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Magnes Res. 2013 Jul-Sep;26(3):93-9. doi: 10.1684/mrh.2013.0343.

Oral magnesium supplements decrease high blood pressure (SBP>155 mmHg) in hypertensive subjects on anti-hypertensive medications: a targeted meta-analysis.

Author information

1
Center for Magnesium Education & Research, 13-1255 Malama St., Pahoa, HI 96778 USA.

Abstract

Previously, we examined 44 human studies involving oral magnesium (Mg) supplementation for hypertension (HT), sorting them according to HT status, Mg dose and anti-hypertensive medication usage. We found that while some studies reported a significant lowering of blood pressure with Mg supplementation, others did not. We present here our first meta-analysis of a uniform subset from this series of studies. Seven studies, involving 135 hypertensive subjects on anti-hypertensive medication continuously for at least six months, with no more than a two-week washout and with a mean starting systolic blood pressure (SBP)>155 mmHg, demonstrated a mean change of -18.7 mmHg [95% CI=-14.95 to -22.45] p<0.0001 and an effect size test (Cohen's d)=1.19, i.e. a large and highly significant effect. Meta-analysis of diastolic blood pressure (DBP) for these same seven studies showed a mean change in DBP of -10.9 mmHg [95% CI=-8.73 to -13.1], p<0.0001, with an effect size test (Cohen's d)=1.19. Other studies from our original collection, approaching, but not meeting the >155 mmHg starting SBP values or not complying as regards anti-hypertensive medication usage, showed mean changes in both SBP and DBP with oral Mg that, while not approaching the high-responder values of the present study, appeared to include some high-responder subjects combined with low- or non-responder subjects. This uniform subset of seven studies showed a strong effect of Mg treatment in hypertension, which is in stark contrast to results of three other meta-analyses. Using non-uniform sets of studies, the small effects reported in previous meta-analyses may reflect a blending of dissimilar studies, which acted to seriously underestimate the potential of Mg in hypertension in some (but not all) subjects. Within studies, blending of non-, moderate and highresponder subjects in any one study might mask strong effects of Mg treatment in some subjects.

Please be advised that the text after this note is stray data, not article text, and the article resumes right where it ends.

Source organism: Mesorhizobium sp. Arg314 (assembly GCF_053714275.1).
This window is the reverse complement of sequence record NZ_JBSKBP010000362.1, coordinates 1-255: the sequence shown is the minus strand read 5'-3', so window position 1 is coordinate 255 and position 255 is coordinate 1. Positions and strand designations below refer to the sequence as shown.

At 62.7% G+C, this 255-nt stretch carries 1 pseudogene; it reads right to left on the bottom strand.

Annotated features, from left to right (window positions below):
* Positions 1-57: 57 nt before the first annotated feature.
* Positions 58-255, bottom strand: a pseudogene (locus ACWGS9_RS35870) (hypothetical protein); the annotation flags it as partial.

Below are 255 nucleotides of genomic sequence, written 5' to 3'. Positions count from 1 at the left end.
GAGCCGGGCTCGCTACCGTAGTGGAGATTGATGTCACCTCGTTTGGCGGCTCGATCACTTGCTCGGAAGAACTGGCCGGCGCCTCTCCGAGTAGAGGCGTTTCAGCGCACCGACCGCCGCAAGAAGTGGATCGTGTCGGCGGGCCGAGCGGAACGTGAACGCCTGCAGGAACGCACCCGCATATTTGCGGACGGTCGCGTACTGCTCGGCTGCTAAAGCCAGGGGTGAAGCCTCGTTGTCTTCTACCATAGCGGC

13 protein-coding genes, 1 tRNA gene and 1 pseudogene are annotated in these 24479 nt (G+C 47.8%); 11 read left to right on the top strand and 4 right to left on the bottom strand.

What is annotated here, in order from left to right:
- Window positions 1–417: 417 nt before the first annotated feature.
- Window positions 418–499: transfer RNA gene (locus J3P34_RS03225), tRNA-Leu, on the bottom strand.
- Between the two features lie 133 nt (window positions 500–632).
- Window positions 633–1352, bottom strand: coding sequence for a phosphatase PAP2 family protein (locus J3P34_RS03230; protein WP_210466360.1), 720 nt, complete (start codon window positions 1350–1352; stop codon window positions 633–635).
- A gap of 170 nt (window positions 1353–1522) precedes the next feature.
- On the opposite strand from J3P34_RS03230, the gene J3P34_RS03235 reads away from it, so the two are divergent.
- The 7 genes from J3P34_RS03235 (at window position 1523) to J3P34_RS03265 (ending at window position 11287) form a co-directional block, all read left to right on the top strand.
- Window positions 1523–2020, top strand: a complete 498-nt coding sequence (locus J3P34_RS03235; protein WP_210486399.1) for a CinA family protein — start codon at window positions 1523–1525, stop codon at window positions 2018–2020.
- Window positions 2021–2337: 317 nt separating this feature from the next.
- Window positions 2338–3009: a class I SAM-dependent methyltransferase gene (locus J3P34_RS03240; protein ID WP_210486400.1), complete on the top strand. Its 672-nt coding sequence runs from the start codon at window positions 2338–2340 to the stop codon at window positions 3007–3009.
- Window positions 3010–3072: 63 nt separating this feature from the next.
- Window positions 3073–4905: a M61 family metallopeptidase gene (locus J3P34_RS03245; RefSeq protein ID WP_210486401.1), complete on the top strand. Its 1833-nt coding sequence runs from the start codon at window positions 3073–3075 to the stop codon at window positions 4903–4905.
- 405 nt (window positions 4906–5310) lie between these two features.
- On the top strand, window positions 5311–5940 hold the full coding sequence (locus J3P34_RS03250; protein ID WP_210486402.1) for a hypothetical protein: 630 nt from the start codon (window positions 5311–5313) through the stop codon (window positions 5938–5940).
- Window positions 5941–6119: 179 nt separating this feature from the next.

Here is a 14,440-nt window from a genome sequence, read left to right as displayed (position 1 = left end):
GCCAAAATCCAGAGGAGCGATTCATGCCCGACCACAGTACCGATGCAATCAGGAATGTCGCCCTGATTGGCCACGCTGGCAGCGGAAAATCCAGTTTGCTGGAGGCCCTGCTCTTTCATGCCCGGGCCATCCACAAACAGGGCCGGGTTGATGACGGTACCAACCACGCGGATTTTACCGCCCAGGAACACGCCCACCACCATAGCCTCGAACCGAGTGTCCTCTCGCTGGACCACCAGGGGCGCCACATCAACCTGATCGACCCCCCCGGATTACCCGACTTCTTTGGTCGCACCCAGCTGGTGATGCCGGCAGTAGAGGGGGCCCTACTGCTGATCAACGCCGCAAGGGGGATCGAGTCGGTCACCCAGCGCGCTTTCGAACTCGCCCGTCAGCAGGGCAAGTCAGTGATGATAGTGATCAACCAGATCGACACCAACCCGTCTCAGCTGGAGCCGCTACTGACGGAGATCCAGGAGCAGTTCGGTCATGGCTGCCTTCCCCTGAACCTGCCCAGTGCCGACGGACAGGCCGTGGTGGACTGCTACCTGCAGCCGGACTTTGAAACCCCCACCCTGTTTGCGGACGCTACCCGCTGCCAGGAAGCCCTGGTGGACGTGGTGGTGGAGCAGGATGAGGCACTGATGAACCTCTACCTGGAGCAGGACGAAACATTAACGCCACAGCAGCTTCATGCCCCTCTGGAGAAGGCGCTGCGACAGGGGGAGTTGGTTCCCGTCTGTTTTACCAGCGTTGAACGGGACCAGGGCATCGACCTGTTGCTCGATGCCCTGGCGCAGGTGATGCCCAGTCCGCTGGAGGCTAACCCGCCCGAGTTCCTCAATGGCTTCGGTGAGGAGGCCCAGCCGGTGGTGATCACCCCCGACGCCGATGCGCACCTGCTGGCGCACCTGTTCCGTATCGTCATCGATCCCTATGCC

KEYWORDS:

hypertension; meta-analysis; oral magnesium treatment

PMID:
24134861
DOI:
10.1684/mrh.2013.0343
[Indexed for MEDLINE]
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